When you want to get in some exercise but the weather is keeping you indoors, we have a workout that requires only some open floor space and you! You can do an indoor workout in your living room, bedroom or wherever you have space.
The American Council on Exercise recommends that your exercise routine(s) should include three exercise categories:
This gets your heart beating faster by using your large muscles. Walking, jogging, bicycling (or a stationary bike), swimming, rowing and dance exercises are good aerobic activities.
These exercises work your muscles and make they stronger. Strength conditioning also helps your bones to become stronger. You can use free weights or your body’s weight.
These activities stretch your muscles. They help improve your flexibility and joint range of motion.
Unfamiliar with the term? This involves doing a succession of activities that get your heart rate up. Circuit training incorporates strength training without breaks in between.
Here’s an example of a circuit training workout you can do at home. For strength training, you can use light free weights. If you don’t have free weights, you can fill one or two milk jugs or large plastic bottles with water and they’ll do the trick. Or you can skip the exercises with free weights. You’ll still get a great workout.
Warm up — It’s a good idea to warm up before working out. A good warm up ramps up your blood flow and stretches your muscles before you start. This can help prevent injuries.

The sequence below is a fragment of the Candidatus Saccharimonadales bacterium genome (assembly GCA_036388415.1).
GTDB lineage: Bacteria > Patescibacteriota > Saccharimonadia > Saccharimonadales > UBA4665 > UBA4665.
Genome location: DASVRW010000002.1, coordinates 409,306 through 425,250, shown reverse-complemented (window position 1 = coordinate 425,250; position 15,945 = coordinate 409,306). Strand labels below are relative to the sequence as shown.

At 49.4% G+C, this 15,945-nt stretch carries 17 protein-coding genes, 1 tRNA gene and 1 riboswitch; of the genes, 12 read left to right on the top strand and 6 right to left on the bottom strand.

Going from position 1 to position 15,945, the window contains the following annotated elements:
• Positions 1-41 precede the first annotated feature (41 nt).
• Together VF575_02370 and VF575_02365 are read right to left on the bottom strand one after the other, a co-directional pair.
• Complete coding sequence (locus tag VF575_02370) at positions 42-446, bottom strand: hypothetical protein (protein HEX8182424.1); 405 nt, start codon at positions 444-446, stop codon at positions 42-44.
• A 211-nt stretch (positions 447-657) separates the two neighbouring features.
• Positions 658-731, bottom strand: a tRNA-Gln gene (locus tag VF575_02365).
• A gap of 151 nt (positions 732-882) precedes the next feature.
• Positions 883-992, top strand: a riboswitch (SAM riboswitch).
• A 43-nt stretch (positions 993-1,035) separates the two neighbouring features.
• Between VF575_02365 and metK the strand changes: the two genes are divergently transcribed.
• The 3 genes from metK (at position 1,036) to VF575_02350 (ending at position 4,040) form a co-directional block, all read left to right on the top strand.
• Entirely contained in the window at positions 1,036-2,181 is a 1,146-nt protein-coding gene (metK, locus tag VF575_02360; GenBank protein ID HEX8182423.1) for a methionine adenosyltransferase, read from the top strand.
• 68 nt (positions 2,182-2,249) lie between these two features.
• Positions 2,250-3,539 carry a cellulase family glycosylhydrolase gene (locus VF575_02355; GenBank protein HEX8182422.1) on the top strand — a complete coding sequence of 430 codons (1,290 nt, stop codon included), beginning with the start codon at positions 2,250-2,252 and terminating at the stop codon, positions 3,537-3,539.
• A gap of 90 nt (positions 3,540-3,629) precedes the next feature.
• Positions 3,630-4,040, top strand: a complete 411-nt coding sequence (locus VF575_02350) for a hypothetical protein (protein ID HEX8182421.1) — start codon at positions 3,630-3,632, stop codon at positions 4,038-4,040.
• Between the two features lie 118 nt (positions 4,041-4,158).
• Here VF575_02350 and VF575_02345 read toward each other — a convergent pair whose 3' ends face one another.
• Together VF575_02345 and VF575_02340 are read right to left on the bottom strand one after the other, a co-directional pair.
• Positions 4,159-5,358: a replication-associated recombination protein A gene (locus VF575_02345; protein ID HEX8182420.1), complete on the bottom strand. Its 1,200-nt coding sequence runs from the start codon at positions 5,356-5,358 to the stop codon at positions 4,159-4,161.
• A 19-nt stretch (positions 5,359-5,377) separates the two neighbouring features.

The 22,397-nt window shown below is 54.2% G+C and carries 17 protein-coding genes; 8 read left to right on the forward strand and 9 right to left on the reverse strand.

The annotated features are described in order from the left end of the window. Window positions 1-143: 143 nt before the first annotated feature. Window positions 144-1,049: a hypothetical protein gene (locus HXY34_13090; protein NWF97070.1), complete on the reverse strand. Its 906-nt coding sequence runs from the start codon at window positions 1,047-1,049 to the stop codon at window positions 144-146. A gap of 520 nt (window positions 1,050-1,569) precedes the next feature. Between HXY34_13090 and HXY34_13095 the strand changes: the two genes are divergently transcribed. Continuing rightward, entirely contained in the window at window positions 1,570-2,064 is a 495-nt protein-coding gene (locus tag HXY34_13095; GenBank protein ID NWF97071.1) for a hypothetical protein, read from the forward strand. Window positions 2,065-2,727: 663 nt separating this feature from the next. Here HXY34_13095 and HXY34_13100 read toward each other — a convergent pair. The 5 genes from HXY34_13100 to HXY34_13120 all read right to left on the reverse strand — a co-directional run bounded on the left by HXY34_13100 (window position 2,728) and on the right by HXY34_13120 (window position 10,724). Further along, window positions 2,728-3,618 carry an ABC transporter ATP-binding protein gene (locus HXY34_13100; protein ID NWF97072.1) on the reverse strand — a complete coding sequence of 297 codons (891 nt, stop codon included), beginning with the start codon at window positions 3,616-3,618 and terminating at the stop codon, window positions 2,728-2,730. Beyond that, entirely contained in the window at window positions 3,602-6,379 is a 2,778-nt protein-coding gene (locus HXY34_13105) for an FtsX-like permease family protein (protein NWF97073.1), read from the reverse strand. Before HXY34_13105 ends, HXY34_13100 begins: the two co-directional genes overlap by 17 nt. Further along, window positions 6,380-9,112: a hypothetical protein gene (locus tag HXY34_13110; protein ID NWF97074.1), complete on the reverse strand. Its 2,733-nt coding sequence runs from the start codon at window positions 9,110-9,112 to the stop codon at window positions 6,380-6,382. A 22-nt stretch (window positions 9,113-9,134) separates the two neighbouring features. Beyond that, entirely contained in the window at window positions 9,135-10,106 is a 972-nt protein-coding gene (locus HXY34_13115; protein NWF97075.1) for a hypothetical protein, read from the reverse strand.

Start by walking in place for a while. After you’re going, bring your knee up to your chest as you walk. Warm up until your body feels warm and you start to sweat. When you’re ready:
Go through this routine once when you’re getting started. Over time as you get stronger, you can increase to two or three time through the routine.
If you’d like to boost the challenge, do 30 seconds of jumping jacks or running in place between each exercise.
When you’re done with your workout, give yourself a hearty congratulations! You’ve just reduced your risks for a number of medical problems.
You can do a workout like this two or three times a week.
If you’re trying to lose weight, the American Council on Exercise notes you can burn more calories by working out more often. It’s important that you schedule one day off each week to allow your body time to recover.
Keep in mind that exercising muscles helps them burn more calories even when you’re not working out!
The American Heart Association and the American College of Sports Medicine recommend that you exercise moderately for 150 minutes each week. Moderate is defined as a level of intensity where you’re just about to break a sweat. Exercising for 150 minutes (two and one-half hours) a week is a great goal to aim for.
Before you begin an exercise program, check with your health care provider. This ensures you’re fit to do the activities you plan.
Letting your health care provider know about your plans also gives you some accountability. Most of us won’t want to report on our next health care visit that we failed to follow through on our exercise plans.
As you progress in building your fitness, more professional guidance is available online. The Aurora Sports Medicine Institute is a great resource.
Call your health care provider right away if during or just after your workout you:
Additional resource: MedlinePlus from the U.S. National Library of Medicine